NCBC Business Members Make A Difference

The NC Business Council's (NCBC) Board of Directors would like to thank every business member who engaged in our recent efforts to educate and voice our concerns to legislators regarding the proposed constitutional amendment to cap income tax rates.

YOU MADE A DIFFERENCE! While Senate Bill 75 was approved by the NC General Assembly during the last week of June, it was modified from its originally-proposed income tax cap of 5.5% to 7%, thanks, in great part, to the voices of our state’s valuable business leaders. This constitutional amendment is now scheduled appear on the November ballot for voters' consideration. (Election day is Nov. 6, with One-Stop Early Voting beginning in mid-October.)

While the change is an improvement, NCBC - a non-partisan, business association - still has major concerns about the 7% cap. During a legislative committee meeting, a number of House members predicted that lowering the cap from its current 10% rate could force legislators and local governments to increase sales taxes and or eliminate state and local tax exemptions to cover the rising costs of public services, education and weather-related disasters. These concerns - and the emails and phone calls made by business leaders - resulted in the NC House of Representatives backing a more cautious approach via the 7% cap. 

However, there is still much more work to do to educate voters before the November election!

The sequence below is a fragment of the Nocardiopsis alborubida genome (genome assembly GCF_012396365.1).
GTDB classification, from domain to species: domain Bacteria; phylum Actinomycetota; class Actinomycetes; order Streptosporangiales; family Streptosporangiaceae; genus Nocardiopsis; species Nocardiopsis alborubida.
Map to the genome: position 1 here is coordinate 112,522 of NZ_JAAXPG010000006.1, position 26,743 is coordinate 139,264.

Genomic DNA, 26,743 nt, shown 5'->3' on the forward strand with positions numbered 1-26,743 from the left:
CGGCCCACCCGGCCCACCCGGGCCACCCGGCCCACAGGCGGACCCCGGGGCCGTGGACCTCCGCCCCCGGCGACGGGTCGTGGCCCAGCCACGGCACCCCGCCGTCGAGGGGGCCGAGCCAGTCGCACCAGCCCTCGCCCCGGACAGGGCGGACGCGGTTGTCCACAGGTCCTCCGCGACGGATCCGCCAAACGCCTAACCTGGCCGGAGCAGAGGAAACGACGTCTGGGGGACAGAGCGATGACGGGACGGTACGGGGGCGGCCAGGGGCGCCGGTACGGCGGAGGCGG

Why should NC businesses care?: Simple - there is no need to amend North Carolina's state constitution, which already caps the income tax rate at 10%. Furthermore, NC's state legislators in recent years have reduced the income tax rate to its current levels of 3% for corporations and 5.499% for individuals, and both are slated to drop again in 2019.

We can also look at other states that have lowered its cap on income tax rates, and most importantly, learn from their mistakes that resulted in unnecessary economic struggles. For example, Georgia capped its income tax rate in its constitution in 2014 at 6%. Now there is concern how the cap will really impact everyday taxpayers. (Read more.) The tax cap has had wide-ranging consequences for Coloradans. In the TABOR era, state tax rates have gone down, but fees have increased, shifting a higher share of the cost of public services to low- and middle-income residents. Meanwhile, the state seems to lurch from one funding crisis to the next. (Read more.)

A lower revenue cap, such as SB75, could cripple our state’s economy, cause local sales and property taxes to increase, and tie the hands of legislators who need flexibility to respond, if or when, an economic downturn or natural disaster occurs in North Carolina.

If consumers are forced to spend more on sales taxes and other state and local excise taxes, then that means there will be less disposable income for North Carolinians to spend on the goods and services that your business provides. That leads to fewer new jobs and ultimately a downward economic cycle. 

NCBC needs your voice and continued involvement to help educate our leaders! Join Today!

Let us know how you would like to participate in upcoming awareness events to help inform other business leaders about the economic dangers of permanent tax cap.